The metabolism of proquinazid in primary crops was investigated under Directive 91/414/EEC in the fruit (grape) and cereals (wheat) crop groups following foliar applications. The residue definition for enforcement was established as proquinazid. For risk assessment the definition was proposed as ’sum proquinazid and metabolite IN-MW977 and its isomer expressed as proquinazid'’ and considering that IN-MW977 is not relevant for grape as observed in the metabolism study on cereal only. Since the absence of IN-MW977 was confirmed in an additional metabolism study on apples, EFSA concludes that for the fruit crop group, the residue definition for risk assessment can be limited to proquinazid only. For the use on pome fruits, EFSA concludes that the metabolism of proquinazid in primary crops is sufficiently addressed.

EFSA concludes that the submitted supervised residue trials are sufficient to derive a MRL proposal of 0.08 mg/kg on apples and pears. Adequate analytical enforcement methods are available to monitor residues of proquinazid on pome fruits at the validated LOQ of 0.01 mg/kg.

The effect of processing on the nature of proquinazid residues was investigated in the framework of the peer review, which concluded that proquinazid is hydrolytically stable. Specific studies to assess the magnitude of residues during the processing were not provided and are not requested.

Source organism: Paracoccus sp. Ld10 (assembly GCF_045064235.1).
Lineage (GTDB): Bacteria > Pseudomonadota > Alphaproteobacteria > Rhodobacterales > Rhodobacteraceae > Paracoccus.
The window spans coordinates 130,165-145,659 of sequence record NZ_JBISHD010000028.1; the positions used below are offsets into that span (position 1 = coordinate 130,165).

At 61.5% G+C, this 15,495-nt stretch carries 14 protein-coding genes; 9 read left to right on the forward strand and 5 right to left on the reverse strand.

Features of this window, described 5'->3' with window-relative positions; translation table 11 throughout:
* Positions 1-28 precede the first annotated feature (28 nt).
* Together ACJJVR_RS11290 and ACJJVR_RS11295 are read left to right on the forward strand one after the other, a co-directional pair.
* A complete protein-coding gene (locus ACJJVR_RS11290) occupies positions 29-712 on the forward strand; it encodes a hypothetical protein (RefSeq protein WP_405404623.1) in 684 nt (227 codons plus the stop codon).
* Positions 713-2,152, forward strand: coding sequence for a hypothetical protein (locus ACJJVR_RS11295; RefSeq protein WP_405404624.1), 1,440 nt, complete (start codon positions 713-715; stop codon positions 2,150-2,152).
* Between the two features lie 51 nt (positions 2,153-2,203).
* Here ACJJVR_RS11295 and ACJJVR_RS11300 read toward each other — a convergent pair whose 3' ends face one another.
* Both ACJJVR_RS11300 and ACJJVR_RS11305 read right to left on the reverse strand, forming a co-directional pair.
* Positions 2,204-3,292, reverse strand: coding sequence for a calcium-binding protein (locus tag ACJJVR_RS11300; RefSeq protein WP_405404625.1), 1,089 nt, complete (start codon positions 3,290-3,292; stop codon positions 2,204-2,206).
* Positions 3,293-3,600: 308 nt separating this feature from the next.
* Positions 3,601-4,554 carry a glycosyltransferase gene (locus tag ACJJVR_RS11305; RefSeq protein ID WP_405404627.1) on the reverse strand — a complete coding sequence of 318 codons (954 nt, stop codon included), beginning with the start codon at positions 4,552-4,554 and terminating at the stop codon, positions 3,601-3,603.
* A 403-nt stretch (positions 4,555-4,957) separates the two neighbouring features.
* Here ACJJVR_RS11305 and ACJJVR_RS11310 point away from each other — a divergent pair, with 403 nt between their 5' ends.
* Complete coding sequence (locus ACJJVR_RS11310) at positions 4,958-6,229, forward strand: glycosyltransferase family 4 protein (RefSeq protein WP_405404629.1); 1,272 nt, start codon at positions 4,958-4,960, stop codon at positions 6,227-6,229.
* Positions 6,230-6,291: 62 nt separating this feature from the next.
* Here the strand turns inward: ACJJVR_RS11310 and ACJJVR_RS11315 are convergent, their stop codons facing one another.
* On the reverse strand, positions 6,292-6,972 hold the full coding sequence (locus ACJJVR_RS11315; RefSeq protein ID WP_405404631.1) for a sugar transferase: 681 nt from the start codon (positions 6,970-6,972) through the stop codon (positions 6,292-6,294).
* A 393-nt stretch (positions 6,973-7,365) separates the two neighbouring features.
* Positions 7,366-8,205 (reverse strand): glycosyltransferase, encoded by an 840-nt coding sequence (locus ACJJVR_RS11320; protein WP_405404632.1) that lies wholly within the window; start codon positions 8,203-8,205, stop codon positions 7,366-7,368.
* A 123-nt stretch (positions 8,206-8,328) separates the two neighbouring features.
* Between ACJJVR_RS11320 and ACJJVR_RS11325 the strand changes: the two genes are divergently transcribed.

As the proposed use of proquinazid is on permanent crop, investigations of residues in rotational crops are not required.

Considering that proquinazid is the marker of the residues in poultry matrices while metabolite IN‑MU210 is the marker in ruminant matrices, the enforcement residue definition for animal commodities was proposed as ‘sum proquinazid and metabolite IN-MU210 expressed as proquinazid’ in the conclusion of the peer review. Based on the submitted cow feeding study, the EMS proposes to establish MRLs for ruminant products limited to the metabolite IN-MU210 only. Therefore, EFSA has derived two different sets of MRLs considering the two possible residue definitions and proposes to risk managers to decide which of these two options should be considered for the setting of MRLs in animal products.

The consumer risk assessment was performed with the revision 2 of the EFSA Pesticide Residues Intake Model (PRIMo). To calculate the chronic exposure, EFSA used median residue values (STMR) derived from the residue trials conducted on apples, the STMRs derived for animal products and the STMR values reported in a previous EFSA reasoned opinion. For the remaining commodities, the MRLs listed in the EU legislation were used as input values. The acute exposure assessment was performed only with regard to apples, pears and ruminant products.

The highest calculated chronic intake accounted for 14% of the ADI (Dutch child). An acute consumer risk was not identified in relation to the MRL proposals for apples, pears and animal products, the highest calculated acute intake being 2% of the ARfD for pome fruits.

EFSA concludes that the proposed uses of proquinazid on apples and pears will not result in a consumer exposure exceeding the toxicological reference values and are unlikely to pose a health risk to consumers.

Therefore, it is proposed to amend the MRLs as reported in the summary table below. For animal products, EFSA proposes to risks managers to decide which residue definition for enforcement should be applied to animal commodities, bearing in mind that a residue definition limited to the metabolite IN-MU210 (option 2), would be not appropriate to monitor residues in poultry products since this metabolite was not observed in the poultry metabolism.

Keywords
proquinazid, pome fruits, animal commodities, MRL application, consumer risk assessment
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Number of Pages
24